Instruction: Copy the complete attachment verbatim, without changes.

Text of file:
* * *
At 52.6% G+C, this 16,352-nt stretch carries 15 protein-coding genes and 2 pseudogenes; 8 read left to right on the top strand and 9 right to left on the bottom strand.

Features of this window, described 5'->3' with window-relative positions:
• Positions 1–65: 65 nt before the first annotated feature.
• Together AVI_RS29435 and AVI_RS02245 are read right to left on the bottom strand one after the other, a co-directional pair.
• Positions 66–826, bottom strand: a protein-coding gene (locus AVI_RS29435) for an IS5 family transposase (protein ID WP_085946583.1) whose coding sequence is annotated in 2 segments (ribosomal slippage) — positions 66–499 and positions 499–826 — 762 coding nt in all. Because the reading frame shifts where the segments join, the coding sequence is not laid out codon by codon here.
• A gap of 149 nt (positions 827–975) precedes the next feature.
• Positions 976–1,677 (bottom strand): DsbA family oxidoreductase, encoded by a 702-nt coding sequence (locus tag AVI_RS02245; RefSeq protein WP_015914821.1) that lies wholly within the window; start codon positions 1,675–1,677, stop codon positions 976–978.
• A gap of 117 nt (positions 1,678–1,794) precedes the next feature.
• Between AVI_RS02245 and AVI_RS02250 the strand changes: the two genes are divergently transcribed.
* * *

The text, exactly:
At 52.6% G+C, this 16,352-nt stretch carries 15 protein-coding genes and 2 pseudogenes; 8 read left to right on the top strand and 9 right to left on the bottom strand.

Features of this window, described 5'->3' with window-relative positions:
• Positions 1–65: 65 nt before the first annotated feature.
• Together AVI_RS29435 and AVI_RS02245 are read right to left on the bottom strand one after the other, a co-directional pair.
• Positions 66–826, bottom strand: a protein-coding gene (locus AVI_RS29435) for an IS5 family transposase (protein ID WP_085946583.1) whose coding sequence is annotated in 2 segments (ribosomal slippage) — positions 66–499 and positions 499–826 — 762 coding nt in all. Because the reading frame shifts where the segments join, the coding sequence is not laid out codon by codon here.
• A gap of 149 nt (positions 827–975) precedes the next feature.
• Positions 976–1,677 (bottom strand): DsbA family oxidoreductase, encoded by a 702-nt coding sequence (locus tag AVI_RS02245; RefSeq protein WP_015914821.1) that lies wholly within the window; start codon positions 1,675–1,677, stop codon positions 976–978.
• A gap of 117 nt (positions 1,678–1,794) precedes the next feature.
• Between AVI_RS02245 and AVI_RS02250 the strand changes: the two genes are divergently transcribed.